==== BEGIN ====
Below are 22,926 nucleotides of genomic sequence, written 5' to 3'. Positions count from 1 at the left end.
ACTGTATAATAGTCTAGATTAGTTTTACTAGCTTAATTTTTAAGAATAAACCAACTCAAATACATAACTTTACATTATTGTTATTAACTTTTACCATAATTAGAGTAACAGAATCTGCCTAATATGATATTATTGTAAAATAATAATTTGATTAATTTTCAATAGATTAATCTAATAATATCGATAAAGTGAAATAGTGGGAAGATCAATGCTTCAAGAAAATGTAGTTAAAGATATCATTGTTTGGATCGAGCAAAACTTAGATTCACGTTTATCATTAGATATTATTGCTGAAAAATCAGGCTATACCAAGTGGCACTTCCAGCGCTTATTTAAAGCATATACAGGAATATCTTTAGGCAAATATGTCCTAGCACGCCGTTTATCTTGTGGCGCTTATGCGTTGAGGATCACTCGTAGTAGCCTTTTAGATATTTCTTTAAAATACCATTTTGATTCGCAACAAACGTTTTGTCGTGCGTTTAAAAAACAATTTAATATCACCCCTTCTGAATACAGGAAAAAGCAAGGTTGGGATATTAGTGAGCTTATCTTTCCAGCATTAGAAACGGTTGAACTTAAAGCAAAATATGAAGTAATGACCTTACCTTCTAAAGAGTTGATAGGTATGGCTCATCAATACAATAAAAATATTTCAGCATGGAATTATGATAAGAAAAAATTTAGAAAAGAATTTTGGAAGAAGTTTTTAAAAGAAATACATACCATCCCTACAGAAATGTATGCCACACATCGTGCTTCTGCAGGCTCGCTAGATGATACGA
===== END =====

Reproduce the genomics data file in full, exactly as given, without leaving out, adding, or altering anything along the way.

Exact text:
Below are 22,926 nucleotides of genomic sequence, written 5' to 3'. Positions count from 1 at the left end.
ACTGTATAATAGTCTAGATTAGTTTTACTAGCTTAATTTTTAAGAATAAACCAACTCAAATACATAACTTTACATTATTGTTATTAACTTTTACCATAATTAGAGTAACAGAATCTGCCTAATATGATATTATTGTAAAATAATAATTTGATTAATTTTCAATAGATTAATCTAATAATATCGATAAAGTGAAATAGTGGGAAGATCAATGCTTCAAGAAAATGTAGTTAAAGATATCATTGTTTGGATCGAGCAAAACTTAGATTCACGTTTATCATTAGATATTATTGCTGAAAAATCAGGCTATACCAAGTGGCACTTCCAGCGCTTATTTAAAGCATATACAGGAATATCTTTAGGCAAATATGTCCTAGCACGCCGTTTATCTTGTGGCGCTTATGCGTTGAGGATCACTCGTAGTAGCCTTTTAGATATTTCTTTAAAATACCATTTTGATTCGCAACAAACGTTTTGTCGTGCGTTTAAAAAACAATTTAATATCACCCCTTCTGAATACAGGAAAAAGCAAGGTTGGGATATTAGTGAGCTTATCTTTCCAGCATTAGAAACGGTTGAACTTAAAGCAAAATATGAAGTAATGACCTTACCTTCTAAAGAGTTGATAGGTATGGCTCATCAATACAATAAAAATATTTCAGCATGGAATTATGATAAGAAAAAATTTAGAAAAGAATTTTGGAAGAAGTTTTTAAAAGAAATACATACCATCCCTACAGAAATGTATGCCACACATCGTGCTTCTGCAGGCTCGCTAGATGATACGA